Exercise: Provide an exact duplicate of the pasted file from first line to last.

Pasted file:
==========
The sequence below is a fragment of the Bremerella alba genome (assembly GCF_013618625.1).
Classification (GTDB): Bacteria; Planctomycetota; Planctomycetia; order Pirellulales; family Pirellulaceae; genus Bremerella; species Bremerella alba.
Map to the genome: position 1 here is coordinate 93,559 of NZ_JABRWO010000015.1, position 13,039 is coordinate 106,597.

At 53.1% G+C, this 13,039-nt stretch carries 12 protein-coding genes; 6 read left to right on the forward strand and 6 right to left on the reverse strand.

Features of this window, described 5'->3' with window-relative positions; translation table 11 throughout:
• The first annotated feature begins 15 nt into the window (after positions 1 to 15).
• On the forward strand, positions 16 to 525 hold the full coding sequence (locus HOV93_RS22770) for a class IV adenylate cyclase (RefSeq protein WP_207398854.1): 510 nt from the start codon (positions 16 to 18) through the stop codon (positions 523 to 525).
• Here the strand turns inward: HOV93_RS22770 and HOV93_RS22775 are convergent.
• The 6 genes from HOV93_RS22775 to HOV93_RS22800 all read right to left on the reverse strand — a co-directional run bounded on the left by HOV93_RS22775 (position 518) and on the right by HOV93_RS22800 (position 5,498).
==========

The sequence below is a fragment of the Bremerella alba genome (assembly GCF_013618625.1).
Classification (GTDB): Bacteria; Planctomycetota; Planctomycetia; order Pirellulales; family Pirellulaceae; genus Bremerella; species Bremerella alba.
Map to the genome: position 1 here is coordinate 93,559 of NZ_JABRWO010000015.1, position 13,039 is coordinate 106,597.

At 53.1% G+C, this 13,039-nt stretch carries 12 protein-coding genes; 6 read left to right on the forward strand and 6 right to left on the reverse strand.

Features of this window, described 5'->3' with window-relative positions; translation table 11 throughout:
• The first annotated feature begins 15 nt into the window (after positions 1 to 15).
• On the forward strand, positions 16 to 525 hold the full coding sequence (locus HOV93_RS22770) for a class IV adenylate cyclase (RefSeq protein WP_207398854.1): 510 nt from the start codon (positions 16 to 18) through the stop codon (positions 523 to 525).
• Here the strand turns inward: HOV93_RS22770 and HOV93_RS22775 are convergent.
• The 6 genes from HOV93_RS22775 to HOV93_RS22800 all read right to left on the reverse strand — a co-directional run bounded on the left by HOV93_RS22775 (position 518) and on the right by HOV93_RS22800 (position 5,498).